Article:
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OPC DevCon News

It’s always fun to meet a fellow blogger in the real world, too.  I met Eric Murphy at the OPC DevCon here in Scottsdale.  He told me Tuesday morning that his OPC Exchange blog celebrated its first birthday then.  Join me in wishing him a happy blogiversary.  He promised to blog about some of the technical aspects of the conference so I’ll comment mostly on the fun stuff.

Conference demographics: Attendees came from every continent except Antarctica.  (The OPC Foundation membership is 45% in Europe and 35% in North America.  That explains why the first DevCon was in Munich.)  Eighteen US states and a couple Canadian provinces were represented.  We even had someone from Congress attend.  (Ok, he’s from Congress, AZ.  Once a ghost town, the Phoenix metropolitan area is expected to reach way up there this century; of course by then it will be the Phoenix-Tucson megapolitan area.)

I volunteered to help the OPC effort, but since the programming languages I had some skill in are no longer popular (there is apparently little demand for OPC software based on TRS-80 Level I Basic), I ran the bowling event.  I seem to be typecast as the bowling judge/monitor/proctor as I did this for the PTO General Assembly Meeting’s networking event a couple times.  We had some good bowlers this year; and a few not-so-good.  In the good category: Tom Burke and his wife Laurie.  Tom had three of the top five scores on the evening.  Regarding his bowling prowess, he said “What else is there to do in Cleveland?”  “Shovel snow” was my reply.  I was reminded that when you say “bowling” not everyone thinks ten-pin bowling.  New Englanders think candlepin bowling.  One of our Invensys/Foxboro attendees thought ten-pin should be easy: “The pins are so fat.  How can you miss them?”  (He finished last.)  Of course when I think “fat pins” I think duckpins…a reminder of my time living in Massachusetts, bowling in Buzzard’s Bay.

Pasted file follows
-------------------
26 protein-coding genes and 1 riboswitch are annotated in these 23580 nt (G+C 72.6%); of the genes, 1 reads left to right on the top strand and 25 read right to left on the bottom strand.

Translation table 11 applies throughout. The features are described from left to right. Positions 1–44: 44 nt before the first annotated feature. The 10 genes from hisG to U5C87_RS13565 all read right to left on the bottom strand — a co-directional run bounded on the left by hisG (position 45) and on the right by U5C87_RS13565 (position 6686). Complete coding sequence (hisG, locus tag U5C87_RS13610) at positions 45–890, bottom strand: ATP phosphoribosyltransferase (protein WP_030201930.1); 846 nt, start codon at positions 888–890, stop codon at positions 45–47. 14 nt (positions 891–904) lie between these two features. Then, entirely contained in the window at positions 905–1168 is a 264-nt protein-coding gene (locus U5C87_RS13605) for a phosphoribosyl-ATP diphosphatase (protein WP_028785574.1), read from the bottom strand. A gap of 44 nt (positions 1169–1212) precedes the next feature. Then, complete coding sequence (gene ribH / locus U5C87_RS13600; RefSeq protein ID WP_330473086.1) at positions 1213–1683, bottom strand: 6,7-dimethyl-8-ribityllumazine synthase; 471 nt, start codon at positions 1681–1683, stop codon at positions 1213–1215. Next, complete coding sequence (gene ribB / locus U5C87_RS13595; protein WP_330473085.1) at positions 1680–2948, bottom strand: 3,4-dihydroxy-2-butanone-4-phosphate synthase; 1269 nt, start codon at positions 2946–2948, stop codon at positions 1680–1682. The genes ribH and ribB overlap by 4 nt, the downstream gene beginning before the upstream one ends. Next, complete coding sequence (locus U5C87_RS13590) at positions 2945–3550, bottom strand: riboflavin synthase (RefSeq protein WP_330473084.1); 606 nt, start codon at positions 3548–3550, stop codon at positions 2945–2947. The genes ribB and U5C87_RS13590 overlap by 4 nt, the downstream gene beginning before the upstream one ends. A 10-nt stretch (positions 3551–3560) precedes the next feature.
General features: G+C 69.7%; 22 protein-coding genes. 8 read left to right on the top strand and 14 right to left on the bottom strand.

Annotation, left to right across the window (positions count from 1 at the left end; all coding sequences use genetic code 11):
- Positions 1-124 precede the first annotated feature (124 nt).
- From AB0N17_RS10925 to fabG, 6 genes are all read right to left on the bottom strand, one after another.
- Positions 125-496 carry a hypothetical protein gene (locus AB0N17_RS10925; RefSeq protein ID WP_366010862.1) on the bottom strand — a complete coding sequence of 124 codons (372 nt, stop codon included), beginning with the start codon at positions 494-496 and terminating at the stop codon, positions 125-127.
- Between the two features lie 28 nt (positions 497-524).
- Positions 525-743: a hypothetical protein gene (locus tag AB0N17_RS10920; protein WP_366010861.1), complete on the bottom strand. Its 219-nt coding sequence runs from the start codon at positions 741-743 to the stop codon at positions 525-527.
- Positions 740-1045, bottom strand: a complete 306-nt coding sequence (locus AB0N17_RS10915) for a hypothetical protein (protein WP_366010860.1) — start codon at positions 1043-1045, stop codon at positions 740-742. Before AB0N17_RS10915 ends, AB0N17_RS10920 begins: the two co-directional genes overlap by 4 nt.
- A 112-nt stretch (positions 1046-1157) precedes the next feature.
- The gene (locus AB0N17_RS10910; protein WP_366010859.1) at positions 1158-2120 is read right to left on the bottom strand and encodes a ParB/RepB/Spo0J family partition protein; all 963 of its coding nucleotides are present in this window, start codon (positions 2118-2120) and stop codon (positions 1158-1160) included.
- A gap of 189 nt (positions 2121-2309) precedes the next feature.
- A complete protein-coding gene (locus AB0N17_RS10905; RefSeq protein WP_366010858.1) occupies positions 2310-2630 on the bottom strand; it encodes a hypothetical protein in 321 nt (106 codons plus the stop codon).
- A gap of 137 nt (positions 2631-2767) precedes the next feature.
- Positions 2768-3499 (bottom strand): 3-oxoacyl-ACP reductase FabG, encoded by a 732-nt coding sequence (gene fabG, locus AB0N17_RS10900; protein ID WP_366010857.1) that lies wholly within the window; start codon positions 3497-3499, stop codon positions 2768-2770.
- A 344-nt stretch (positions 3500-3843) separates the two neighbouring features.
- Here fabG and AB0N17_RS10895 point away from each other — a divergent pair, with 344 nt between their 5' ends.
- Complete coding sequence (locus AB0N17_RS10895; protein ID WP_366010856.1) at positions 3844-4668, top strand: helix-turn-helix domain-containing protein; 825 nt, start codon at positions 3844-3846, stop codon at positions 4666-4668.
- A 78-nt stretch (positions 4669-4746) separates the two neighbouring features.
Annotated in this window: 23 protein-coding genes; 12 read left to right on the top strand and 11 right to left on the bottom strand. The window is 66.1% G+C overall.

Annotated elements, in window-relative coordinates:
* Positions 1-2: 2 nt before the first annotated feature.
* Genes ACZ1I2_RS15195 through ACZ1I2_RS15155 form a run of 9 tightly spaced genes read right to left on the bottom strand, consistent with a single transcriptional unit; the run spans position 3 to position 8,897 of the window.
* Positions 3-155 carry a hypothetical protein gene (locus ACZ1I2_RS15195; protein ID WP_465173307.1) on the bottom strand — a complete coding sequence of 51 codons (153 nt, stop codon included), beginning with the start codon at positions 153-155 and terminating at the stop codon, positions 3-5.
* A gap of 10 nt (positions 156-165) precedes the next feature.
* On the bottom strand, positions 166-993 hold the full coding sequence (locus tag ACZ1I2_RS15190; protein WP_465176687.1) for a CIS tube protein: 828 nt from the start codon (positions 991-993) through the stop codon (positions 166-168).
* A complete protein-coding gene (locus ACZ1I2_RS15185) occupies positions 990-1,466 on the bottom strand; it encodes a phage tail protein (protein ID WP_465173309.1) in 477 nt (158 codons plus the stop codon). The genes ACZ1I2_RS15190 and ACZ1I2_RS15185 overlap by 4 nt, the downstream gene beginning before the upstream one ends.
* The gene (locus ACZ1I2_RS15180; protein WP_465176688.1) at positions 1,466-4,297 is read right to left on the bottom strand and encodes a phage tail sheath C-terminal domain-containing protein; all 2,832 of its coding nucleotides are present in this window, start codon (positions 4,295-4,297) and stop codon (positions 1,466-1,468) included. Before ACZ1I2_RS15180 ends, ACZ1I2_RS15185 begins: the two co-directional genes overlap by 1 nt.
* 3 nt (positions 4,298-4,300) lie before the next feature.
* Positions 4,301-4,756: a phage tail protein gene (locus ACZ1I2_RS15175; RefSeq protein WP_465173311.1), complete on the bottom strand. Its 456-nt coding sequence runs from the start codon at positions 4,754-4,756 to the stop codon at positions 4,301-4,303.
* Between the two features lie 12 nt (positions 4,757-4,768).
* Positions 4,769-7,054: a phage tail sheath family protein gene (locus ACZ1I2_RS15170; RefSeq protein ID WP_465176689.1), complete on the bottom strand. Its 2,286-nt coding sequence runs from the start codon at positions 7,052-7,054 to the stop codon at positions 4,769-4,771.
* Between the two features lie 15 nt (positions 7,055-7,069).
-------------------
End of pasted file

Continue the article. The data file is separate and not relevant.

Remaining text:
Back to seriousness, briefly, I liked the description of OPC UA that Tom presented:

“OPC-UA (OPC Unified  Architecture) extends the highly successful OPC communication protocol, enabling data acquisition and information modeling/communication between the plant floor and the enterprise.”  I had not thought of OPC UA as an enabler before, but clearly that’s what it is.  There is an infrastructure on which models can reside.  One example is presenting equal-opportunity access to EDDL and FDT.  This builds on the work done by FF, PI, and HCF in their cooperative team (which now includes OPC).  It will be interesting to see how the combination of EDDL and FDT in FDI play out.  This FDI acronym started just a few months ago at Hanover Fair and I blogged about it then.